We know that we don't live in an age of innocence. This, however, used to be the time of year when those of us who are baseball fans allowed ourselves to succumb to the myth of innocence.|
With spring training less than a month away, all things are possible (even for Chicago Cubs fans), and the sport we love so much is born anew with the blemishes of previous seasons but distant memories.
And then reality intrudes, as it did this past week when reports surfaced suggesting that several big-name major league baseball players may have recently purchased PEDs from a now-defunct clinic in Miami.
I suppose that in a certain sense, there has never been an age of innocence in baseball. The Black Sox scandal of 1919, when several members of the Chicago White Sox accepted bribes to throw the World Series to the Cincinnati Reds, was certainly not a shining moment.
Ty Cobb, who was a very good baseball player, was downright mean -- not the sort guy that you would want your kids to grow up to be.
Babe Ruth, who like Mr. Cobb was a very good baseball player, wasn't a firm believer in marital fidelity, spending more time in whore houses than anyone who is married (or for that matter unmarried) should. (The appropriate amount of time is none at all.) And somewhat more recently, Pete Rose's greed got him involved in gambling activities that will forever stain his reputation. Yet, with child-like innocence, we like to think there is something great and good and beautiful about baseball.
I was struck by the contrasting baseball news the last couple of weeks. The allegations of recent PED use by major league players followed by just a few days stories about the loss of Stan Musial and Earl Weaver. Both Mr. Musial and Mr. Weaver were exceptional individuals both on and off the field.
Mr. Musial had retired before I moved to Illinois and became a Cubs fan. I would have cheered for him, however, even after becoming a Cubs fan because he exemplified all that is great and good and beautiful in baseball. My only association with Mr. Musial is very indirect.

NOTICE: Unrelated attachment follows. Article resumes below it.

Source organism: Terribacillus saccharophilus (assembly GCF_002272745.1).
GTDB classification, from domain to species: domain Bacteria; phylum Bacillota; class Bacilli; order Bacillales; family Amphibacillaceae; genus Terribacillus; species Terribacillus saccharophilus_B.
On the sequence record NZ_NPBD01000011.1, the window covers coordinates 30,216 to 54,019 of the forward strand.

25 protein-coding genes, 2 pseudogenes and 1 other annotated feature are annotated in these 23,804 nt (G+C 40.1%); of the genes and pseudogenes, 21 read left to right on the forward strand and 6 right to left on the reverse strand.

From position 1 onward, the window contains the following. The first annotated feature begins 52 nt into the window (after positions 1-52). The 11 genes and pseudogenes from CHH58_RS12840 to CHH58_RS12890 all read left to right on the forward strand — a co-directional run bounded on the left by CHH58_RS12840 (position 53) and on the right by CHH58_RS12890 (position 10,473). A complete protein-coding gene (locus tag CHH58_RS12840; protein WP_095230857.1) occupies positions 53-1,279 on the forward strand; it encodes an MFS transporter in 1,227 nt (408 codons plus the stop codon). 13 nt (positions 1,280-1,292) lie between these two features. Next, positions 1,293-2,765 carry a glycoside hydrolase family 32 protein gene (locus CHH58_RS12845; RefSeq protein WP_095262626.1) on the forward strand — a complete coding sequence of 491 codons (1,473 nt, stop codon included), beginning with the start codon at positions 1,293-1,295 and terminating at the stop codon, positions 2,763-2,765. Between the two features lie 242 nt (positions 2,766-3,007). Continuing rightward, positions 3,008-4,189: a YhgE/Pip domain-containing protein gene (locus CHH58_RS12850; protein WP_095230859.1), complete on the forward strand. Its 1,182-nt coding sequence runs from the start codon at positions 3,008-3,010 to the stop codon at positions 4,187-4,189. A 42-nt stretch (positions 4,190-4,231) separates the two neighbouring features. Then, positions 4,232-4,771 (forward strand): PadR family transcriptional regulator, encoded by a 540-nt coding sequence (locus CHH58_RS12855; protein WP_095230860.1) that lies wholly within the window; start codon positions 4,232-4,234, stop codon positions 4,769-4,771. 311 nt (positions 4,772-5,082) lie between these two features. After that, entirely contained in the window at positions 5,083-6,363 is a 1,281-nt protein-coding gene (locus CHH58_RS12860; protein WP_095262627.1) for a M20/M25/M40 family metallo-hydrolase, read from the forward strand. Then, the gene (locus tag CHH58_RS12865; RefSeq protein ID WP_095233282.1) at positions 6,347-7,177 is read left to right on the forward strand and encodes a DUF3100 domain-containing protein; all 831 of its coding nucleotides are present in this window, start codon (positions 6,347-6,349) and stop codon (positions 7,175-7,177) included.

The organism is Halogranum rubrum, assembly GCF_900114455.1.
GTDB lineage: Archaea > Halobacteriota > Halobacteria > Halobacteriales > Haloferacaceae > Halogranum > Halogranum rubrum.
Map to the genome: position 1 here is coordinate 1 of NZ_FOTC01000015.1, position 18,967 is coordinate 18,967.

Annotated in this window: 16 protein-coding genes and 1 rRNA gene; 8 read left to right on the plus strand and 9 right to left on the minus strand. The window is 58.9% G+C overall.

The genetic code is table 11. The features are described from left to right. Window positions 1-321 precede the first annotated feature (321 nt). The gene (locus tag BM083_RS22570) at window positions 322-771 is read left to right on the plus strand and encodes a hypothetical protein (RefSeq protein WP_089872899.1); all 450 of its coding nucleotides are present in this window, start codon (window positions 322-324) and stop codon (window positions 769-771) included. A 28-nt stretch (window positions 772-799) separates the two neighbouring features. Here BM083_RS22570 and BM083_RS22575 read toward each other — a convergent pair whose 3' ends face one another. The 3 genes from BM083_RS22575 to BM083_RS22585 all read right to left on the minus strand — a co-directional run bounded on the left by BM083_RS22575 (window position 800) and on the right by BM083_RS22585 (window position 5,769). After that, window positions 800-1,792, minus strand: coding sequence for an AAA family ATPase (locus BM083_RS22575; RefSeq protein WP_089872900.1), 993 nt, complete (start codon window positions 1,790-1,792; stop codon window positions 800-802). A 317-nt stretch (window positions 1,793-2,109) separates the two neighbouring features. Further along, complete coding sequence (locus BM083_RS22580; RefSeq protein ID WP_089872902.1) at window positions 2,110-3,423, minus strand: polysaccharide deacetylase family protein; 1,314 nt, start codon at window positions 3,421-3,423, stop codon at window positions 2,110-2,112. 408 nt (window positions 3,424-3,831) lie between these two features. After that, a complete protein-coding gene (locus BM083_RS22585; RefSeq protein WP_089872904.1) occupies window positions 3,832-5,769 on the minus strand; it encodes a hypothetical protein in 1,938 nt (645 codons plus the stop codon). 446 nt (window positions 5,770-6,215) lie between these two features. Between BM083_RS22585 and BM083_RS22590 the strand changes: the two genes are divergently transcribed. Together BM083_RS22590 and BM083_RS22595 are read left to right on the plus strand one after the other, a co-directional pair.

A neighbor who lives around the corner from us, when in his late teens, was invited to try out with the Cardinals. During the tryout, he struck out Mr. Musial. The Cardinals offered our neighbor a contract, but what they offered him was not enough to live on, so he turned it down. Times have changed, and not necessarily for the better.
While I was doing some post-graduate work at Georgetown University, I did have the opportunity to watch Mr. Weaver manage on a couple of occasions. At a crucial point in one of the games, Boog Powell was in the on-deck circle. Since every Orioles fan in the stadium was shouting "B-o-o-o-g," making it sound as if they were booing him, which, of course, they were not, Mr. Weaver was having trouble communicating with Boog from the dugout, so he went out to the on-deck circle to give Boog some instructions. (Somehow it just doesn't seem fitting to call Boog "Mr. Powell.")
Boog was huge. He was both tall and wide. Mr. Weaver was not tall. He reached up and put his hands on Boog's shoulders and told Boog what he was supposed to do. I don't know what Mr. Weaver said to Boog. I assume that he did not tell Boog to bunt. Perhaps he told Boog to take the first pitch (which, as I recall, he did) and that after the first pitch, the hit-and-run would be on. Mr. Weaver was that type of clever manager.
And so when we want to think about all that is great and good and beautiful in baseball, we find ourselves reminiscing about the past, which is a sad reflection of how hollow baseball has become.
Dan Lee teaches ethics at Augustana College; firstname.lastname@example.org.